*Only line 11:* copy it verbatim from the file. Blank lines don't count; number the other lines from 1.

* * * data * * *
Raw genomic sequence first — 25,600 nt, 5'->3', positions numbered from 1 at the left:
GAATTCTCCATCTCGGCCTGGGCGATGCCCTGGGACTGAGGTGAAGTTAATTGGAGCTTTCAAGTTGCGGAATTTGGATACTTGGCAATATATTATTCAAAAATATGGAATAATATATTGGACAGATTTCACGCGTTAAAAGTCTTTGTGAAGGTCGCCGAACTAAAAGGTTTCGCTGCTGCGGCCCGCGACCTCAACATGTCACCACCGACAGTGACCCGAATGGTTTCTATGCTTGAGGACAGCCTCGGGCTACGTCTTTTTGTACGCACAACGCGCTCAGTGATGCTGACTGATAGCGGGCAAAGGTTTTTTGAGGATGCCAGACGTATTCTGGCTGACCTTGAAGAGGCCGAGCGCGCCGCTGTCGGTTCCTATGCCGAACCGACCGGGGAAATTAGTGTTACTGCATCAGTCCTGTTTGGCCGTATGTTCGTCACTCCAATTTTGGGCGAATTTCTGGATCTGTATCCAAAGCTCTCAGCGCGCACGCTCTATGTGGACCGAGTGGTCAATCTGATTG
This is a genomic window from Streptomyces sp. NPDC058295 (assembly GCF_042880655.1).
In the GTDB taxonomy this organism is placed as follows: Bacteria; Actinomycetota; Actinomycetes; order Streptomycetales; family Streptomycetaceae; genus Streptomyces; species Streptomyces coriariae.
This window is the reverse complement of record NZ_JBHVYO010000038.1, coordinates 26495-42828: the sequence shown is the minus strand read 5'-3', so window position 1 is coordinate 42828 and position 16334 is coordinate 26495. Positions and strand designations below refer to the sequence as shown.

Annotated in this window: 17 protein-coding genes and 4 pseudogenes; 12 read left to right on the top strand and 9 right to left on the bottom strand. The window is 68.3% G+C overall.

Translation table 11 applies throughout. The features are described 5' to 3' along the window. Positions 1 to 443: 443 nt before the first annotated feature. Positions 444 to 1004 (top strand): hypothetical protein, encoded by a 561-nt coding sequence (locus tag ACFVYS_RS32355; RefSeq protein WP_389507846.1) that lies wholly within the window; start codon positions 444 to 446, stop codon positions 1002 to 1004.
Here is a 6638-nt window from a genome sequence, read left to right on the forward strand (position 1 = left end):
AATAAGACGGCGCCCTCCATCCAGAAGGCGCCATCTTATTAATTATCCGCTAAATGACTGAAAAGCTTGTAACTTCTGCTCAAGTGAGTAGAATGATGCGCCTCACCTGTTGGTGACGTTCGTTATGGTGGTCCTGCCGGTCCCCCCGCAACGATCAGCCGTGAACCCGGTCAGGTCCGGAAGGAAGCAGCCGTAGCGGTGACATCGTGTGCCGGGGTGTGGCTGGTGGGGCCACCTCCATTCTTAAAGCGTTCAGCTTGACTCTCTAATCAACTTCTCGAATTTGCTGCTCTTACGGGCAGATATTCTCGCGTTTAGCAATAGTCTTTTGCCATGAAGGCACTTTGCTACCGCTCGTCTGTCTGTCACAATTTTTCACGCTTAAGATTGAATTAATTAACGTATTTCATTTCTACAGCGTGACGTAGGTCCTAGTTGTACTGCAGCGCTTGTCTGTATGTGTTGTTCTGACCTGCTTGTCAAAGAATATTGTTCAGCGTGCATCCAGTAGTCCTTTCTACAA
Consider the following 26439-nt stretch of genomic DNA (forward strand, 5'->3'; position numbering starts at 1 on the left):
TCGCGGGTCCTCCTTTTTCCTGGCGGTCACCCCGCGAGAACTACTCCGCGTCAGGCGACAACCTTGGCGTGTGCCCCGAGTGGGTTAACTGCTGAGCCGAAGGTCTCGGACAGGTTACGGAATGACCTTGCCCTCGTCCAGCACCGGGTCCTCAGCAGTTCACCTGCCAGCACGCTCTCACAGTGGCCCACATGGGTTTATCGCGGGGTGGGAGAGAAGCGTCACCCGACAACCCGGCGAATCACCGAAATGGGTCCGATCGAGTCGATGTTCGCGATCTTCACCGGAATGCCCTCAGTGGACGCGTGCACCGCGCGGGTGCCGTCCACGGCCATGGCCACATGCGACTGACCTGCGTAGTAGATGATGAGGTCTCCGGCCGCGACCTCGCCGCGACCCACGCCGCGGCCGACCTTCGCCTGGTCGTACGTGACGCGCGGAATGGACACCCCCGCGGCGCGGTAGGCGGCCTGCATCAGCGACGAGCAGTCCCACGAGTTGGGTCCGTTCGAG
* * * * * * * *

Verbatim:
TCGCGGGTCCTCCTTTTTCCTGGCGGTCACCCCGCGAGAACTACTCCGCGTCAGGCGACAACCTTGGCGTGTGCCCCGAGTGGGTTAACTGCTGAGCCGAAGGTCTCGGACAGGTTACGGAATGACCTTGCCCTCGTCCAGCACCGGGTCCTCAGCAGTTCACCTGCCAGCACGCTCTCACAGTGGCCCACATGGGTTTATCGCGGGGTGGGAGAGAAGCGTCACCCGACAACCCGGCGAATCACCGAAATGGGTCCGATCGAGTCGATGTTCGCGATCTTCACCGGAATGCCCTCAGTGGACGCGTGCACCGCGCGGGTGCCGTCCACGGCCATGGCCACATGCGACTGACCTGCGTAGTAGATGATGAGGTCTCCGGCCGCGACCTCGCCGCGACCCACGCCGCGGCCGACCTTCGCCTGGTCGTACGTGACGCGCGGAATGGACACCCCCGCGGCGCGGTAGGCGGCCTGCATCAGCGACGAGCAGTCCCACGAGTTGGGTCCGTTCGAG